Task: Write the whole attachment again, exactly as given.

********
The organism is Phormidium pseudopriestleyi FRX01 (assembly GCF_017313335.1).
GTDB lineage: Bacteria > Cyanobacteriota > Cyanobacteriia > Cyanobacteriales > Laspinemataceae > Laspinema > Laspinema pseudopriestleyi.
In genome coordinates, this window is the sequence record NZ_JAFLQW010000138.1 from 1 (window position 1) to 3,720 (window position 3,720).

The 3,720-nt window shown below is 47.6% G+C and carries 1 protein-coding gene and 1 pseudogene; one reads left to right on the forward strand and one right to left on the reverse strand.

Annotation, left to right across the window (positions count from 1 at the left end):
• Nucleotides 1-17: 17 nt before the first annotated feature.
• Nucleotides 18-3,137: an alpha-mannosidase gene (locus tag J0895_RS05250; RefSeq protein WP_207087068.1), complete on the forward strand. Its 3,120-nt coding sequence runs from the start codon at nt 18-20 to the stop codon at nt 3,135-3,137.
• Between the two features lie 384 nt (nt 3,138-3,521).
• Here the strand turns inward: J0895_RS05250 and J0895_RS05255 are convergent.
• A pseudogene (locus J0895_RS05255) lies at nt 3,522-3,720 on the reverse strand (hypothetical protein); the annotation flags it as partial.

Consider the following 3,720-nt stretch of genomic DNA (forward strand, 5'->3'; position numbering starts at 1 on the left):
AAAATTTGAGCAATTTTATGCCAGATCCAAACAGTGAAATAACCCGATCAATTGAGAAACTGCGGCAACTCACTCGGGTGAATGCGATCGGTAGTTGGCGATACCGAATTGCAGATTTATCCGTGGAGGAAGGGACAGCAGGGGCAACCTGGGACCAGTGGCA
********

The organism is Phormidium pseudopriestleyi FRX01 (assembly GCF_017313335.1).
GTDB lineage: Bacteria > Cyanobacteriota > Cyanobacteriia > Cyanobacteriales > Laspinemataceae > Laspinema > Laspinema pseudopriestleyi.
In genome coordinates, this window is the sequence record NZ_JAFLQW010000138.1 from 1 (window position 1) to 3,720 (window position 3,720).

The 3,720-nt window shown below is 47.6% G+C and carries 1 protein-coding gene and 1 pseudogene; one reads left to right on the forward strand and one right to left on the reverse strand.

Annotation, left to right across the window (positions count from 1 at the left end):
• Nucleotides 1-17: 17 nt before the first annotated feature.
• Nucleotides 18-3,137: an alpha-mannosidase gene (locus tag J0895_RS05250; RefSeq protein WP_207087068.1), complete on the forward strand. Its 3,120-nt coding sequence runs from the start codon at nt 18-20 to the stop codon at nt 3,135-3,137.
• Between the two features lie 384 nt (nt 3,138-3,521).
• Here the strand turns inward: J0895_RS05250 and J0895_RS05255 are convergent.
• A pseudogene (locus J0895_RS05255) lies at nt 3,522-3,720 on the reverse strand (hypothetical protein); the annotation flags it as partial.

Consider the following 3,720-nt stretch of genomic DNA (forward strand, 5'->3'; position numbering starts at 1 on the left):
AAAATTTGAGCAATTTTATGCCAGATCCAAACAGTGAAATAACCCGATCAATTGAGAAACTGCGGCAACTCACTCGGGTGAATGCGATCGGTAGTTGGCGATACCGAATTGCAGATTTATCCGTGGAGGAAGGGACAGCAGGGGCAACCTGGGACCAGTGGCA